We did some consulting work for a company that used a very well-known email marketing system. We won’t name it but you’d know the name. This platform’s pricing structure meant that our customer was paying a significant chunk of change every month just to send emails. This amazed us. We thought broadcast costs had dwindled to insignificance. If you’re using a platform like that, you need to reduce costs by weeding non-responders out.

You may be thinking that weeding a few non-responders out isn’t going to change the size of your database much. You’d be right. Sort of. Once you’re up and running, Email Responsiveness scores will only drop a few recipients every month. But when you first activate them, they’ll go through your database like the Grim Reaper in a war zone.

Does that sound bad? It’s not. The recipients you’re dropping are dead to you anyway. They’re not listening. The procedure you setup proves that. If you’re still worried, set the unsubscribe threshold at -10.


No database cleansing.

A side benefit of using Email Responsiveness scores is that you don’t have to do your annual database cleanse. Yeah, I can hear you laughing. Database cleansing is one of those things we’re all meant to do regularly but how many of us actually do?

Email Responsiveness scores come to your rescue. You don’t have to do it anymore. The system weeds out your unresponsive contacts automatically. That makes your job less of a pain and, in a sense, it boosts your profitability too.



You’ll notice that we use thresholds to unsubscribe contacts. We don’t delete them (unless they ask us to, of course).

This means you could setup an extra automation to contact people a year after they’ve been unsubscribed and see if you can revive them. Tell them about great things you’ve done recently. Show them your most popular web content.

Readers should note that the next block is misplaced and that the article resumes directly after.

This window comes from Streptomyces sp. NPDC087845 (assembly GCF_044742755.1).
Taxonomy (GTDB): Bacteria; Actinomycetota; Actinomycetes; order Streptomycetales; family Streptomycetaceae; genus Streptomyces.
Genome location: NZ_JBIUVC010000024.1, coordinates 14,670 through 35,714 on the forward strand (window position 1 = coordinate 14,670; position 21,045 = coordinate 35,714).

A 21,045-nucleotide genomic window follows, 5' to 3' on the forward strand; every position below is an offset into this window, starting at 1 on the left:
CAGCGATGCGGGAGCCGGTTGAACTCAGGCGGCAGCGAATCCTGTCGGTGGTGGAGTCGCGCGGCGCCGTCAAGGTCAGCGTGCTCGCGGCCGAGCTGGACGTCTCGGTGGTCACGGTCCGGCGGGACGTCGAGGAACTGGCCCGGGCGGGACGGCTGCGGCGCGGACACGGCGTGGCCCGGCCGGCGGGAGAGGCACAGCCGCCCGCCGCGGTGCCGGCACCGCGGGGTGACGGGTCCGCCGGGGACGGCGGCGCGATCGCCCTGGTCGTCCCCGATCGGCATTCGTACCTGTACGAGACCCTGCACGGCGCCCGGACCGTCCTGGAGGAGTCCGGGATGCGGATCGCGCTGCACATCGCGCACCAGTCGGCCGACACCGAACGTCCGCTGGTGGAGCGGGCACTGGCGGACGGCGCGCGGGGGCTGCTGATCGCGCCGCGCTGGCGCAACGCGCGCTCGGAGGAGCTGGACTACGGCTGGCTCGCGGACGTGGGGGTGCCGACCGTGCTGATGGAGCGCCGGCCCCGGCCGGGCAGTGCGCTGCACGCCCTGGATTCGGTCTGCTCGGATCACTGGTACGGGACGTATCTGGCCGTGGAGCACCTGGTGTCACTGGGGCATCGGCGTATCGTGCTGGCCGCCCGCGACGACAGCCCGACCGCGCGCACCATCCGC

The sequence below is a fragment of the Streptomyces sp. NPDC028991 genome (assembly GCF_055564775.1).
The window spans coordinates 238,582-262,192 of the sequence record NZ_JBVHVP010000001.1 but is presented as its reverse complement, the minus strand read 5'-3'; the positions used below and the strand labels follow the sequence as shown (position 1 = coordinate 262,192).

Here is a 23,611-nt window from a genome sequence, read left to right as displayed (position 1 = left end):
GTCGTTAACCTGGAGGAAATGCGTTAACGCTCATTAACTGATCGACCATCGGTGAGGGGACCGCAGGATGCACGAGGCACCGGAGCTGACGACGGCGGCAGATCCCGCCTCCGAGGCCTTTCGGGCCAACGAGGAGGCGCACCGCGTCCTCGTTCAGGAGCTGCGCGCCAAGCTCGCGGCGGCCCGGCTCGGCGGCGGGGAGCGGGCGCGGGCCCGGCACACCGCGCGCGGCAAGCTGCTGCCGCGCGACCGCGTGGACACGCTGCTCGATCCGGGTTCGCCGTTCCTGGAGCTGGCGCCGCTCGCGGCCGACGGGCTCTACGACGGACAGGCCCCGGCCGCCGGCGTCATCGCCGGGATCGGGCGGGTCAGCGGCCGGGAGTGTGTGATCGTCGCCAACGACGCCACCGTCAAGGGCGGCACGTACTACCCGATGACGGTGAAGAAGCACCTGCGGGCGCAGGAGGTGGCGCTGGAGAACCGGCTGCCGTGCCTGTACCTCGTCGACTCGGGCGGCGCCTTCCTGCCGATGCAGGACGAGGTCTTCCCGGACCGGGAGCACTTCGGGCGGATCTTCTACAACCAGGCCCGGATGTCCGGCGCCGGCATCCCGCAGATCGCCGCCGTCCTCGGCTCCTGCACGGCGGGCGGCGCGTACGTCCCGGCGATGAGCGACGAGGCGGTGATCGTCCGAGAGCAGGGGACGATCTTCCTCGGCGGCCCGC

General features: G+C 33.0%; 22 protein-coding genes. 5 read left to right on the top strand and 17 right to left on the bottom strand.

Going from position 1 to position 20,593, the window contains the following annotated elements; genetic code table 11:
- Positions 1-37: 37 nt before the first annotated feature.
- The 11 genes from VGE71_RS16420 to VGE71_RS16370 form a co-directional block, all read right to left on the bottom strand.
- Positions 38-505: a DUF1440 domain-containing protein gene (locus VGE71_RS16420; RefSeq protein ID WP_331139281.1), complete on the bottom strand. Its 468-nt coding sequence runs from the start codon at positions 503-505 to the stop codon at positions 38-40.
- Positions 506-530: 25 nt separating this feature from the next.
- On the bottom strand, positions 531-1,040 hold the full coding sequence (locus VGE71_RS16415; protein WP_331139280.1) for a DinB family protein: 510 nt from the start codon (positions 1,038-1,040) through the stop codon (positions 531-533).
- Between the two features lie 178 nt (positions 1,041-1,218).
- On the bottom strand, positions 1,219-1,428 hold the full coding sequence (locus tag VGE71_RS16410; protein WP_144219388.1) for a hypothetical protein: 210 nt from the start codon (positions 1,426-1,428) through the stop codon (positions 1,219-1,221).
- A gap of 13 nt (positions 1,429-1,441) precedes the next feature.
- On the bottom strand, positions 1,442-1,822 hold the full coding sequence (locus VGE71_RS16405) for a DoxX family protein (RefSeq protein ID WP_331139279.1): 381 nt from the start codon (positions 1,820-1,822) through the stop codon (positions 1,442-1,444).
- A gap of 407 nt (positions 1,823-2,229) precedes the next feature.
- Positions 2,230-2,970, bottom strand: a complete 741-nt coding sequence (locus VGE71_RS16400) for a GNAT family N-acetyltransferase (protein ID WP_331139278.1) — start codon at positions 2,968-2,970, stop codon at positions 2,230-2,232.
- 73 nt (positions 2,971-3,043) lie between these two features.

This is a step in Email Responsiveness journey that we haven’t activated ourselves yet. You know what they say about cobbler’s children. But we will get around to it. One day really soon.


But it’s not so good for B2C.

If you operate in B2C (business-to consumer) as opposed to B2B (business-to-business), email responsiveness might not work so well for you. B2C email providers are blocking the ability to see whether recipients click on links. They can do this in one of two ways:

  • They stop all ‘click’ reports getting back to your email marketing or marketing automation system. This will cause somebody’s email responsiveness score to fall and, ultimately, drop them off your distribution list.
  • They send a ‘clicked’ response back for every link in every email. This will cause the email responsiveness score to rise continually, creating an unrealistic impression of how responsive they are.


Next steps.

  1. The DIY route. If you want to put Email Responsiveness into action, you need:
    1. A marketing automation system. You need a platform that can send emails, watch what people do on your website and record scores based on that activity. We use Zoho Marketing Automation but HubSpot, Salesforce and a host of other platforms will work just as well.
    2. A new numeric field for Email Responsiveness.
    3. Adjust the automations that send out your emails so that they update the Email Responsiveness score after each email has been sent.
    4. Add an automation that checks the Email Responsiveness score and reacts when it reaches the alert and unsubscribe levels.
  2. The Assisted route. If you don’t have the time, people or system to do this yourself, well, that’s what we’re here for. Give us a call. We’re surprisingly friendly.

Remember, Forbes Baxter Associates is a marketing development agency so we develop your in-house marketing skills while we help you grow your business.